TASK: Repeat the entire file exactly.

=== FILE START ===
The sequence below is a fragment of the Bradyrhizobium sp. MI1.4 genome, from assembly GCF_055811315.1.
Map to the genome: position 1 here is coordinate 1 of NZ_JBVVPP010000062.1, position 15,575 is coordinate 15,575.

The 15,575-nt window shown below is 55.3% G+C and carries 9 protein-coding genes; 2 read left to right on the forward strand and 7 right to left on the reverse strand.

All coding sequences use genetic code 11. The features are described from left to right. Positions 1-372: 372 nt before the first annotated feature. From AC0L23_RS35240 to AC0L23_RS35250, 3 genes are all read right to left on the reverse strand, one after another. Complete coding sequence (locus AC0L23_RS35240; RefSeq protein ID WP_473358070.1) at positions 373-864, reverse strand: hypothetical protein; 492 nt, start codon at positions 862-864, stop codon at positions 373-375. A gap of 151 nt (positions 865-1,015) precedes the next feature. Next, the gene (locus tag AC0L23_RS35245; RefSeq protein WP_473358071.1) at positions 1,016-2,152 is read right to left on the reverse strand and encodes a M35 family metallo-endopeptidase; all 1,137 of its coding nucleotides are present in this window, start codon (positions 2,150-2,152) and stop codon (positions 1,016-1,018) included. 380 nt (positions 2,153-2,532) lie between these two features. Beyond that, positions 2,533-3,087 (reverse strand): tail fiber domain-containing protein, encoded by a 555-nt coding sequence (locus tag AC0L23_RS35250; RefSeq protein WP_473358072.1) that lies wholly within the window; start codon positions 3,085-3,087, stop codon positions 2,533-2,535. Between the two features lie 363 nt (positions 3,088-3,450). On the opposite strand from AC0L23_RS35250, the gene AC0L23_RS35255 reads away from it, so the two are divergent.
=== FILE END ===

The sequence below is a fragment of the Bradyrhizobium sp. MI1.4 genome, from assembly GCF_055811315.1.
Map to the genome: position 1 here is coordinate 1 of NZ_JBVVPP010000062.1, position 15,575 is coordinate 15,575.

The 15,575-nt window shown below is 55.3% G+C and carries 9 protein-coding genes; 2 read left to right on the forward strand and 7 right to left on the reverse strand.

All coding sequences use genetic code 11. The features are described from left to right. Positions 1-372: 372 nt before the first annotated feature. From AC0L23_RS35240 to AC0L23_RS35250, 3 genes are all read right to left on the reverse strand, one after another. Complete coding sequence (locus AC0L23_RS35240; RefSeq protein ID WP_473358070.1) at positions 373-864, reverse strand: hypothetical protein; 492 nt, start codon at positions 862-864, stop codon at positions 373-375. A gap of 151 nt (positions 865-1,015) precedes the next feature. Next, the gene (locus tag AC0L23_RS35245; RefSeq protein WP_473358071.1) at positions 1,016-2,152 is read right to left on the reverse strand and encodes a M35 family metallo-endopeptidase; all 1,137 of its coding nucleotides are present in this window, start codon (positions 2,150-2,152) and stop codon (positions 1,016-1,018) included. 380 nt (positions 2,153-2,532) lie between these two features. Beyond that, positions 2,533-3,087 (reverse strand): tail fiber domain-containing protein, encoded by a 555-nt coding sequence (locus tag AC0L23_RS35250; RefSeq protein WP_473358072.1) that lies wholly within the window; start codon positions 3,085-3,087, stop codon positions 2,533-2,535. Between the two features lie 363 nt (positions 3,088-3,450). On the opposite strand from AC0L23_RS35250, the gene AC0L23_RS35255 reads away from it, so the two are divergent.